In contrast, when little girls played with the Batman figurine, Batman would start doing activities like shopping or having tea parties, becoming more like the girl playing with him. This highlights a key difference between how boys and girls engage in play, which extends to reading. Men often want to live a different life through the story, while women want to see themselves reflected in it.

This underscores the importance of knowing your target reader. Different readers look for different things in a story, and they face different challenges. They want to see heroes and heroines dealing with issues like their own. Understanding your reader, what I call “knowing your Timothy,” is crucial for connecting with your audience.

Sara: I think readers want to see characters walk out their faith in hard places so we can know it’s possible.

What makes a Christian romance different from a secular romance?

Thomas: What are the differences between Christian and secular romance novels? Obviously, the steam level is different; but you’ve alluded that there is an element of redemption as the character and reader work through their own brokenness and sin.

Sara: Christian romance novels depict different levels of faith. For a book to be classified as a Christian romance, it must have a Christian worldview. This doesn’t mean avoiding difficult topics or pretending sin doesn’t exist; but it should maintain a clean, Christian perspective in terms of language and themes.

Some readers prefer stories without explicit faith elements like prayers or detailed redemption journeys; they want characters who are already walking in faith. On the other hand, some readers and publishers look for stories that include a complete faith arc, culminating in a sinner’s prayer or a similar moment of redemption.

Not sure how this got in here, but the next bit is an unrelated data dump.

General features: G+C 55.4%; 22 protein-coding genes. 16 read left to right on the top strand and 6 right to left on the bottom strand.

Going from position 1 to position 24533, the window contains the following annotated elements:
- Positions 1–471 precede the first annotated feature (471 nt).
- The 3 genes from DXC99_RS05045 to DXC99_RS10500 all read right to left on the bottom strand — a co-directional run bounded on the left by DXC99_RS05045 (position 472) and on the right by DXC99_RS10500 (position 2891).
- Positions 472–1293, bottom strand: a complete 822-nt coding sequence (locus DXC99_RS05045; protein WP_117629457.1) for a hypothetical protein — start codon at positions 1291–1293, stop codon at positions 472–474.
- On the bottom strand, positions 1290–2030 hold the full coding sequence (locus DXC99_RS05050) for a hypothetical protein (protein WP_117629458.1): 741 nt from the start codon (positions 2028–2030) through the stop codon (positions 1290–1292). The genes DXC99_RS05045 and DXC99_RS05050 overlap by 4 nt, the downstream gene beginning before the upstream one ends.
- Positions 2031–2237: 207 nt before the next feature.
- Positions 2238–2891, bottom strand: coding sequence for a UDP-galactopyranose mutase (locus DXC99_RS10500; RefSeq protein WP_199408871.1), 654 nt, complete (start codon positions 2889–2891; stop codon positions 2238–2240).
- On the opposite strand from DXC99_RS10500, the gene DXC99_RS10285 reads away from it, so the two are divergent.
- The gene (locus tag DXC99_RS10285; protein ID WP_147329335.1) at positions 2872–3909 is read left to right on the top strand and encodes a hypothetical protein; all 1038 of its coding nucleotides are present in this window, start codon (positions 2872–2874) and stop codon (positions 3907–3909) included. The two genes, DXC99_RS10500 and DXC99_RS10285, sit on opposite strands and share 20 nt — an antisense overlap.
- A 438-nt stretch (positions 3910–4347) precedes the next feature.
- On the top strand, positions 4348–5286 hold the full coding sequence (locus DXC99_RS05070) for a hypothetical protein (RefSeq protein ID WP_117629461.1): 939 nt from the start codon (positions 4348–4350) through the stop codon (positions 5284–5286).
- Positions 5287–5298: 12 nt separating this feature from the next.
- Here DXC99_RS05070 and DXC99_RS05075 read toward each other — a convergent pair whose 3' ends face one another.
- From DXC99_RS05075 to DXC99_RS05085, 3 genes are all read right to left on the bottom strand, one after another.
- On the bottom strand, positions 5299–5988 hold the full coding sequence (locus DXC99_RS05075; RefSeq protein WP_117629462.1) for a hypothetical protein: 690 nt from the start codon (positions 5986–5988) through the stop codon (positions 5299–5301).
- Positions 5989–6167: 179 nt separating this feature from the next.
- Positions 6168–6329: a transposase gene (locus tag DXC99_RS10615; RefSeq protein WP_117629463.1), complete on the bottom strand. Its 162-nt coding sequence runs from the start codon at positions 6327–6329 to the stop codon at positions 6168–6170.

There are also Christian romance novels that focus on being clean, which means avoiding explicit language, gratuitous violence, or graphic content. These books might not mention faith explicitly and are more accurately categorized as clean and wholesome romance rather than strictly Christian romance.

Thomas: A clean and wholesome romance is similar to a Hallmark romance. It avoids PG-13 material and often leaves a noticeable absence where God would be, with characters acting morally without any religious context. I find this harder to believe because there is a sense of artificiality. In a Hallmark story, the characters behave in a way that reflects religious values; but the characters don’t have any actual religion. It seems inauthentic to me.

In contrast, an actual religious person, whose life is shaped by their faith, would naturally exhibit the fruits of that faith. You would expect to see the influence of the Holy Spirit, sanctification, and conviction of sin in their lives. This genuine expression of faith distinguishes clean and wholesome romances from Christian romances.

How do you determine how steamy is too steamy in a Christian romance?

Sara: To be classified as a Christian romance or clean romance, you need to limit intimate scenes to just kissing and “close the door” for anything beyond that. This means you can allude to a married couple experiencing intimacy, but those scenes should not be described in detail.

Some Christian authors choose to have the first kiss happen at the very end of the story, which can bring a sense of fulfillment and closure. Others might introduce kissing earlier, increasing the heat level a bit. There are various approaches, but maintaining a “closed-door” policy for anything beyond kissing is essential.

Thomas: It also depends on your target reader. Your target reader has a specific expectation. Maintaining the Christian sexual ethic is key.

From a marketer’s perspective, Christian romance ultimately is a shelf in the bookstore and a category on Amazon. But it’s also a set of reader expectations. Readers expect Christian romances to follow the Christian sexual ethic that marriage is between a man and a woman and sexual activity doesn’t begin until the marriage does. That’s been the sexual ethic of Christians for 2,000 years, and we’re not changing it now.

You could write a book that doesn’t follow the Christian sexual ethic, but it won’t be considered by Christian readers to be a Christian book if it doesn’t follow the Christian sexual ethic.

Sara: That’s very true. You’ll have an angry audience and bitter readers if you promise a clean Christian book and you don’t deliver.

Some authors have tried to write one book for both markets; but by the time they discover it doesn’t work, they’ve already upset their readers.

Thomas: There’s a lot of money in erotica. You can view erotica as a lucrative portion of the publishing industry, or you can view it as a less-lucrative portion of the pornography industry.

The more you ratchet up the steam, the more money you’ll make. It’s very tempting to chase those dollars, but it will eventually move you from where you started.